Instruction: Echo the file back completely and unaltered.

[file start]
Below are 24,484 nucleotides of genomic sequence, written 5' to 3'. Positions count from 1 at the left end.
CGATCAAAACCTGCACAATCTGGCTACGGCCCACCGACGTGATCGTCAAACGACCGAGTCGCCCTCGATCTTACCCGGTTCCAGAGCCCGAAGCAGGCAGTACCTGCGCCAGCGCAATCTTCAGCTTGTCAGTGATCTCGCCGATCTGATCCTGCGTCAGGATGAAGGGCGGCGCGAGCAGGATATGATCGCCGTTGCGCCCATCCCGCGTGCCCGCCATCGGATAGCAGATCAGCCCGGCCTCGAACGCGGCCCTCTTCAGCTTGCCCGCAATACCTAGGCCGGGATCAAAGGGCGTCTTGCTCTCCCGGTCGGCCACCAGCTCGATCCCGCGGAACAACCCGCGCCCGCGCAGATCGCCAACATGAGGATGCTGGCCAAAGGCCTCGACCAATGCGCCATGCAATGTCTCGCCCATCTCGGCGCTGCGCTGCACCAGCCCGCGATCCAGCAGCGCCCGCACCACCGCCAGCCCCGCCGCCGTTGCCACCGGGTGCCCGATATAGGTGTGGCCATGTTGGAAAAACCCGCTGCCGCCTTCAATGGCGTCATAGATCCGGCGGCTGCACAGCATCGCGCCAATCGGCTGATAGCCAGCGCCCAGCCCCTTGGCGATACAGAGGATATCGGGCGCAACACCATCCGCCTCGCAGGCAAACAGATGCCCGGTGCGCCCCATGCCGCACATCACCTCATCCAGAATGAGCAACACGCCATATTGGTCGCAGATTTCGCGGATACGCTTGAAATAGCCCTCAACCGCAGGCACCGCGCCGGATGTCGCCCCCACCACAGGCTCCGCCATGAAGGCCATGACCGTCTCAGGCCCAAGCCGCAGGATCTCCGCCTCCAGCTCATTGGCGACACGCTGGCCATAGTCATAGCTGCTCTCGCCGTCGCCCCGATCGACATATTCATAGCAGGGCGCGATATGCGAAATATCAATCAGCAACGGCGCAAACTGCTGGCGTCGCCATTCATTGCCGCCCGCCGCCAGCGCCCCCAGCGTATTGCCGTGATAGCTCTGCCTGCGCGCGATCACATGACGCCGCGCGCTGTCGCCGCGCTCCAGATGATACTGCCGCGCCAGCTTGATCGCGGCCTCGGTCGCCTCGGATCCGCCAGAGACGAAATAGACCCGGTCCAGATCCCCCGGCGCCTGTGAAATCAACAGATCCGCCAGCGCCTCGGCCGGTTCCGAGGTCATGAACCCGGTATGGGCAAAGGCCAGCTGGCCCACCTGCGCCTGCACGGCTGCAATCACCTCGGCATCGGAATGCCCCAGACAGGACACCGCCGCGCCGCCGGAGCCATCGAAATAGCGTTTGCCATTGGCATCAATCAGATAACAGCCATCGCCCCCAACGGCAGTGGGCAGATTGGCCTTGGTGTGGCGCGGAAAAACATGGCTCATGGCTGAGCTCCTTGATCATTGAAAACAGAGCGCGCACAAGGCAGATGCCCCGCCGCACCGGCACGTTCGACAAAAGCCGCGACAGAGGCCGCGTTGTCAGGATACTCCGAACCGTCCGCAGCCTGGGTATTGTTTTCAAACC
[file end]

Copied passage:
Below are 24,484 nucleotides of genomic sequence, written 5' to 3'. Positions count from 1 at the left end.
CGATCAAAACCTGCACAATCTGGCTACGGCCCACCGACGTGATCGTCAAACGACCGAGTCGCCCTCGATCTTACCCGGTTCCAGAGCCCGAAGCAGGCAGTACCTGCGCCAGCGCAATCTTCAGCTTGTCAGTGATCTCGCCGATCTGATCCTGCGTCAGGATGAAGGGCGGCGCGAGCAGGATATGATCGCCGTTGCGCCCATCCCGCGTGCCCGCCATCGGATAGCAGATCAGCCCGGCCTCGAACGCGGCCCTCTTCAGCTTGCCCGCAATACCTAGGCCGGGATCAAAGGGCGTCTTGCTCTCCCGGTCGGCCACCAGCTCGATCCCGCGGAACAACCCGCGCCCGCGCAGATCGCCAACATGAGGATGCTGGCCAAAGGCCTCGACCAATGCGCCATGCAATGTCTCGCCCATCTCGGCGCTGCGCTGCACCAGCCCGCGATCCAGCAGCGCCCGCACCACCGCCAGCCCCGCCGCCGTTGCCACCGGGTGCCCGATATAGGTGTGGCCATGTTGGAAAAACCCGCTGCCGCCTTCAATGGCGTCATAGATCCGGCGGCTGCACAGCATCGCGCCAATCGGCTGATAGCCAGCGCCCAGCCCCTTGGCGATACAGAGGATATCGGGCGCAACACCATCCGCCTCGCAGGCAAACAGATGCCCGGTGCGCCCCATGCCGCACATCACCTCATCCAGAATGAGCAACACGCCATATTGGTCGCAGATTTCGCGGATACGCTTGAAATAGCCCTCAACCGCAGGCACCGCGCCGGATGTCGCCCCCACCACAGGCTCCGCCATGAAGGCCATGACCGTCTCAGGCCCAAGCCGCAGGATCTCCGCCTCCAGCTCATTGGCGACACGCTGGCCATAGTCATAGCTGCTCTCGCCGTCGCCCCGATCGACATATTCATAGCAGGGCGCGATATGCGAAATATCAATCAGCAACGGCGCAAACTGCTGGCGTCGCCATTCATTGCCGCCCGCCGCCAGCGCCCCCAGCGTATTGCCGTGATAGCTCTGCCTGCGCGCGATCACATGACGCCGCGCGCTGTCGCCGCGCTCCAGATGATACTGCCGCGCCAGCTTGATCGCGGCCTCGGTCGCCTCGGATCCGCCAGAGACGAAATAGACCCGGTCCAGATCCCCCGGCGCCTGTGAAATCAACAGATCCGCCAGCGCCTCGGCCGGTTCCGAGGTCATGAACCCGGTATGGGCAAAGGCCAGCTGGCCCACCTGCGCCTGCACGGCTGCAATCACCTCGGCATCGGAATGCCCCAGACAGGACACCGCCGCGCCGCCGGAGCCATCGAAATAGCGTTTGCCATTGGCATCAATCAGATAACAGCCATCGCCCCCAACGGCAGTGGGCAGATTGGCCTTGGTGTGGCGCGGAAAAACATGGCTCATGGCTGAGCTCCTTGATCATTGAAAACAGAGCGCGCACAAGGCAGATGCCCCGCCGCACCGGCACGTTCGACAAAAGCCGCGACAGAGGCCGCGTTGTCAGGATACTCCGAACCGTCCGCAGCCTGGGTATTGTTTTCAAACC